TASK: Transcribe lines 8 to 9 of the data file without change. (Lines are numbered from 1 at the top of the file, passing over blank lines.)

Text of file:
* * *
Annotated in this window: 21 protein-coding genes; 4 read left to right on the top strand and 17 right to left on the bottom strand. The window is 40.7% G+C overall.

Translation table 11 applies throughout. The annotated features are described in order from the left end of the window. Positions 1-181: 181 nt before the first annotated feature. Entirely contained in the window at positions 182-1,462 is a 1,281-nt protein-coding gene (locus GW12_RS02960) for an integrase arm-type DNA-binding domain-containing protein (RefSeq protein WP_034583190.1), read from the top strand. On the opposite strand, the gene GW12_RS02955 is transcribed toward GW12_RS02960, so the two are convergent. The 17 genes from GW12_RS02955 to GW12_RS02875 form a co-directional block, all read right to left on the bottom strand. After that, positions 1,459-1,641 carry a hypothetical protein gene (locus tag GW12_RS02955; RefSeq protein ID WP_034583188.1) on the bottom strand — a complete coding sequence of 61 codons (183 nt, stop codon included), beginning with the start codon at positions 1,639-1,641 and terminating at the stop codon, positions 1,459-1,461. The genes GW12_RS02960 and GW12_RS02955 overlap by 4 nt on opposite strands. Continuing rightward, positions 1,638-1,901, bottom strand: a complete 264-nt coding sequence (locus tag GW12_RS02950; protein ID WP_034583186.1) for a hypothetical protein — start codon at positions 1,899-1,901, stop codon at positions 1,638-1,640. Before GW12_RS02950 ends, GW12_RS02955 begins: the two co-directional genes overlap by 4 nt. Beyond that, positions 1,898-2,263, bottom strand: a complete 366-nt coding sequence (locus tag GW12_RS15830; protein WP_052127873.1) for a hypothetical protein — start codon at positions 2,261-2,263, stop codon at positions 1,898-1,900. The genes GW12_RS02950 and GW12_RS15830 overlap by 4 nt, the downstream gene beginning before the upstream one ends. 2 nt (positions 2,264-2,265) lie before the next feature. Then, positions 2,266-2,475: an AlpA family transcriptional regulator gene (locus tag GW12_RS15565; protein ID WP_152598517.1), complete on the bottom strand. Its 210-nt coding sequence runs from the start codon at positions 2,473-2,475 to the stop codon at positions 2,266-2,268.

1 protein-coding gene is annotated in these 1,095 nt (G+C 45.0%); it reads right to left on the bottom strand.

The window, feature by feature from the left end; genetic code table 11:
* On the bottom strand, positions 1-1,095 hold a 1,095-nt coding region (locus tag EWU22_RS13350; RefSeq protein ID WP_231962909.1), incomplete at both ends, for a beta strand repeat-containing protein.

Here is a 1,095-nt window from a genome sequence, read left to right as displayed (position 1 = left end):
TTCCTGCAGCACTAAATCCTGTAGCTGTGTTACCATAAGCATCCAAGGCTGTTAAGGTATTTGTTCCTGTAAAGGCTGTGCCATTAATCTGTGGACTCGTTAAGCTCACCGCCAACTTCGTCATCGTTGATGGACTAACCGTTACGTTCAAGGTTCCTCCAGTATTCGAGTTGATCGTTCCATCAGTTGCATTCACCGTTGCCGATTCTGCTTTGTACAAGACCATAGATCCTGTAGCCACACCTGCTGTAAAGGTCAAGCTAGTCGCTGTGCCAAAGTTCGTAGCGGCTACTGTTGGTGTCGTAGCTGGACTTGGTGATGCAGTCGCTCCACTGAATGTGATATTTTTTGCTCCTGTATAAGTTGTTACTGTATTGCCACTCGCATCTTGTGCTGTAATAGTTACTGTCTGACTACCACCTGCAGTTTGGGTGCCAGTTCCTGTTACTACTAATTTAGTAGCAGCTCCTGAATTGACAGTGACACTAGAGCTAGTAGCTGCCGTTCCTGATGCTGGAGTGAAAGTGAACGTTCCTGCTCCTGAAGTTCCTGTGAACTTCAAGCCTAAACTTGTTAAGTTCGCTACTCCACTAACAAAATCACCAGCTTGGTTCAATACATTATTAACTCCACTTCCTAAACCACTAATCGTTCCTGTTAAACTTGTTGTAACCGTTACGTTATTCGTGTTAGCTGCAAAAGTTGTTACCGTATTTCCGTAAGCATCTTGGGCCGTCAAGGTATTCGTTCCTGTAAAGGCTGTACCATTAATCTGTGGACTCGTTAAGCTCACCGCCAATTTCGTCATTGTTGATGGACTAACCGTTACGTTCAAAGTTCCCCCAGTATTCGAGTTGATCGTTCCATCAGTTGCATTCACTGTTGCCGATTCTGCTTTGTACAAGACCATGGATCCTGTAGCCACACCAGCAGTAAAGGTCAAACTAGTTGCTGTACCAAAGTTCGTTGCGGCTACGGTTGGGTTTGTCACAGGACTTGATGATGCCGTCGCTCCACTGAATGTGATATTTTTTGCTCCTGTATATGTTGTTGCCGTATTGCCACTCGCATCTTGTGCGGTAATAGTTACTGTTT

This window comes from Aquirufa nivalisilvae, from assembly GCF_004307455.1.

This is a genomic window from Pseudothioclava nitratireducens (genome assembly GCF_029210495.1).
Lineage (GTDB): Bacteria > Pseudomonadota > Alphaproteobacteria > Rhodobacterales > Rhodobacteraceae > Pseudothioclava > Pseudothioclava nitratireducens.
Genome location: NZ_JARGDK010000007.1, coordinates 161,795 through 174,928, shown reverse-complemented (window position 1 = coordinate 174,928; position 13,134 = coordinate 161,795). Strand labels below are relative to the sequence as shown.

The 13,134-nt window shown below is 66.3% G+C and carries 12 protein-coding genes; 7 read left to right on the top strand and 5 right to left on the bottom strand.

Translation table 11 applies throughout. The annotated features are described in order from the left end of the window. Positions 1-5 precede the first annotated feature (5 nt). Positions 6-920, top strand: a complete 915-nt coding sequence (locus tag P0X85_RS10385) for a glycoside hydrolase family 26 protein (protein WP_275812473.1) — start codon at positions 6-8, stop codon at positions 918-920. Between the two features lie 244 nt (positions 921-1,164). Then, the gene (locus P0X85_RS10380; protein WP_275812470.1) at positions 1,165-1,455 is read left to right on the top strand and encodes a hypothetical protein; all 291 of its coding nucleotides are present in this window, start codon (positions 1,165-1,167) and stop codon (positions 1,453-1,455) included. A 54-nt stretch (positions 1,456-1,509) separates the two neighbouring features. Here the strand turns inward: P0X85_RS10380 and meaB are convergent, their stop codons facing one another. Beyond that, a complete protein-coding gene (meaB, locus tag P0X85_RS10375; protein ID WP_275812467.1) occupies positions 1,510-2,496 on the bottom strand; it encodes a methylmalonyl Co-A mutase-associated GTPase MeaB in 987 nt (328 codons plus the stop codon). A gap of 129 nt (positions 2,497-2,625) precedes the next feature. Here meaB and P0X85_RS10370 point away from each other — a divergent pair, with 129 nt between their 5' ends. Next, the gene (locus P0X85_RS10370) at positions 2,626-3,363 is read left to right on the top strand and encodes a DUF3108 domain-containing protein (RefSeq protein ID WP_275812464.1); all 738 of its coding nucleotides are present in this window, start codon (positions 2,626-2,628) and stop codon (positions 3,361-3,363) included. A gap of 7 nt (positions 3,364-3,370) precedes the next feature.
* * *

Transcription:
This window comes from Aquirufa nivalisilvae, from assembly GCF_004307455.1.

This is a genomic window from Pseudothioclava nitratireducens (genome assembly GCF_029210495.1).